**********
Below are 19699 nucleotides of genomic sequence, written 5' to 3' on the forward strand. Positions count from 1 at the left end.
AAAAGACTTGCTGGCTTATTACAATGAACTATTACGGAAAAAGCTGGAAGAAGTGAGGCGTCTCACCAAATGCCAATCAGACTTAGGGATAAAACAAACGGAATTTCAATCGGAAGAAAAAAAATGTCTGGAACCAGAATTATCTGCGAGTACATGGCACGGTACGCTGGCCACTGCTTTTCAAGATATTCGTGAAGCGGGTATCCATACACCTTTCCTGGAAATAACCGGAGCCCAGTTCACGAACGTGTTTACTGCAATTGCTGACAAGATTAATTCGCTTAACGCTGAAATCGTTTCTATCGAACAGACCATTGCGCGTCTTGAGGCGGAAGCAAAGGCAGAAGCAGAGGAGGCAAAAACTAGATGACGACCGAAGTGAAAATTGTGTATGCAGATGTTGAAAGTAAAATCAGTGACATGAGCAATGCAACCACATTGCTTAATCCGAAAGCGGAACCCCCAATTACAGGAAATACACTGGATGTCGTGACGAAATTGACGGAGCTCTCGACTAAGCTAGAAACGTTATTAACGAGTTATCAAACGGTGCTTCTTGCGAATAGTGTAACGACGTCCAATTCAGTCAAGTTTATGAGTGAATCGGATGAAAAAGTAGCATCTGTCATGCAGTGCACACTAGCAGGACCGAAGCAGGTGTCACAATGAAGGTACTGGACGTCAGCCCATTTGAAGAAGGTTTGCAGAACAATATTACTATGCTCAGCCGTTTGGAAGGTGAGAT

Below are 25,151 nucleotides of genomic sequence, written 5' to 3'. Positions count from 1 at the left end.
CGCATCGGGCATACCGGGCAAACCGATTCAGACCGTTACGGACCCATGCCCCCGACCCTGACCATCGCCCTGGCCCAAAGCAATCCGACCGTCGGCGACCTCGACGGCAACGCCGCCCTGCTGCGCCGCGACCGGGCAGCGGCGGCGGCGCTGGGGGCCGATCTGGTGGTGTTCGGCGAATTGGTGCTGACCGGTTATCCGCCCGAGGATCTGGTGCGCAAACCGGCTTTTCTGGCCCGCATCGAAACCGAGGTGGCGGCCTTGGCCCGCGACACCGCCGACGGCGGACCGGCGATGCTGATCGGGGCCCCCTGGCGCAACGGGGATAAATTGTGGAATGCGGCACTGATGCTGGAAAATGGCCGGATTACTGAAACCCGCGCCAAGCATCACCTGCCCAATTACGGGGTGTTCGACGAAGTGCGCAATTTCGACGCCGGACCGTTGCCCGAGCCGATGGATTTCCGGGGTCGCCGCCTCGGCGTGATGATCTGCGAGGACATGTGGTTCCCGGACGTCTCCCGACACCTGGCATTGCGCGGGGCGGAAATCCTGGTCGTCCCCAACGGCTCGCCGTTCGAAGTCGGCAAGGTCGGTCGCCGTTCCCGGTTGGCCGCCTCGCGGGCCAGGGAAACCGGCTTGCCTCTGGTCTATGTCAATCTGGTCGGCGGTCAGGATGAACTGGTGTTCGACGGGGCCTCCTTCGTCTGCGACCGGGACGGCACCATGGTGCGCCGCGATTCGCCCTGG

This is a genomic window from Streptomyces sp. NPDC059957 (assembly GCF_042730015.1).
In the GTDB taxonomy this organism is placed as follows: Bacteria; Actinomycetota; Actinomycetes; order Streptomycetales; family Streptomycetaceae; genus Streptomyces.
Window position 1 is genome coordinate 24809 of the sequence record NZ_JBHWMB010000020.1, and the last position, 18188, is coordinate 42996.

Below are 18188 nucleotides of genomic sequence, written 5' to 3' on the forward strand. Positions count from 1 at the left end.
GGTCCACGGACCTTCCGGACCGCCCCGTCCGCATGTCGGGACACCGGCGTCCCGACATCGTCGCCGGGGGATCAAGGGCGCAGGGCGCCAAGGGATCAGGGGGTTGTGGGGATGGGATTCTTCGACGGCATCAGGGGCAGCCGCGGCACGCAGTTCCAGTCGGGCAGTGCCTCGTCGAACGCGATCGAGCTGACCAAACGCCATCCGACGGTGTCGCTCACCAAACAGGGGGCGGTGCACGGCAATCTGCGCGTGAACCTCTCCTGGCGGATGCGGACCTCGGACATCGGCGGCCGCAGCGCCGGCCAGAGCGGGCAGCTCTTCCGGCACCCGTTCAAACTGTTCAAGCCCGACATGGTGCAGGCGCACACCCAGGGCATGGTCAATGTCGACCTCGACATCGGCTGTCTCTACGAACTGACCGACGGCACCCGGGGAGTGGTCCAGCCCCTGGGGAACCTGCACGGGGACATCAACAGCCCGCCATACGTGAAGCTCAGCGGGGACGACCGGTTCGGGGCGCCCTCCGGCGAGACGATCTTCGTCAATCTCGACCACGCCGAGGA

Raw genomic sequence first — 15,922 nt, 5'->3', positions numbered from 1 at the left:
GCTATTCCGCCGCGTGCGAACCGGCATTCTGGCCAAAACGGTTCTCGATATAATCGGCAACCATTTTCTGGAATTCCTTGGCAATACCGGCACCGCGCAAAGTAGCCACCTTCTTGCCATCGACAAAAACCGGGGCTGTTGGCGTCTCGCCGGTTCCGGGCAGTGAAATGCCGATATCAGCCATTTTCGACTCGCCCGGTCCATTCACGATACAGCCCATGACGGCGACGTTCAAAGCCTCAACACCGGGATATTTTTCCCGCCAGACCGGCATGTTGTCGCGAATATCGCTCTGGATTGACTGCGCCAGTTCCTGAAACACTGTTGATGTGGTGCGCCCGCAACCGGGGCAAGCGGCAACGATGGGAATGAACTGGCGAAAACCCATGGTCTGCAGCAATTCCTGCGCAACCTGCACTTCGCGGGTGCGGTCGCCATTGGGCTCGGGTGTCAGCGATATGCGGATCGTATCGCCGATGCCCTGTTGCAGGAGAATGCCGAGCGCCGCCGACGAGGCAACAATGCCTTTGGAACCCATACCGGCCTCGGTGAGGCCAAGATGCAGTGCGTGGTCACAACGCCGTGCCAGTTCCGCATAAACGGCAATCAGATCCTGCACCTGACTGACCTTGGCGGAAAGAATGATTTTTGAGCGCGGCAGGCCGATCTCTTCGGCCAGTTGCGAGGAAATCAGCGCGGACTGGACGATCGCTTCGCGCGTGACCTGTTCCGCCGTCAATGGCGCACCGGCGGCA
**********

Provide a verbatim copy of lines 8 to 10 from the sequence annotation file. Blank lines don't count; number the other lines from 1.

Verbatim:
Below are 18188 nucleotides of genomic sequence, written 5' to 3' on the forward strand. Positions count from 1 at the left end.
GGTCCACGGACCTTCCGGACCGCCCCGTCCGCATGTCGGGACACCGGCGTCCCGACATCGTCGCCGGGGGATCAAGGGCGCAGGGCGCCAAGGGATCAGGGGGTTGTGGGGATGGGATTCTTCGACGGCATCAGGGGCAGCCGCGGCACGCAGTTCCAGTCGGGCAGTGCCTCGTCGAACGCGATCGAGCTGACCAAACGCCATCCGACGGTGTCGCTCACCAAACAGGGGGCGGTGCACGGCAATCTGCGCGTGAACCTCTCCTGGCGGATGCGGACCTCGGACATCGGCGGCCGCAGCGCCGGCCAGAGCGGGCAGCTCTTCCGGCACCCGTTCAAACTGTTCAAGCCCGACATGGTGCAGGCGCACACCCAGGGCATGGTCAATGTCGACCTCGACATCGGCTGTCTCTACGAACTGACCGACGGCACCCGGGGAGTGGTCCAGCCCCTGGGGAACCTGCACGGGGACATCAACAGCCCGCCATACGTGAAGCTCAGCGGGGACGACCGGTTCGGGGCGCCCTCCGGCGAGACGATCTTCGTCAATCTCGACCACGCCGAGGA

Raw genomic sequence first — 15,922 nt, 5'->3', positions numbered from 1 at the left: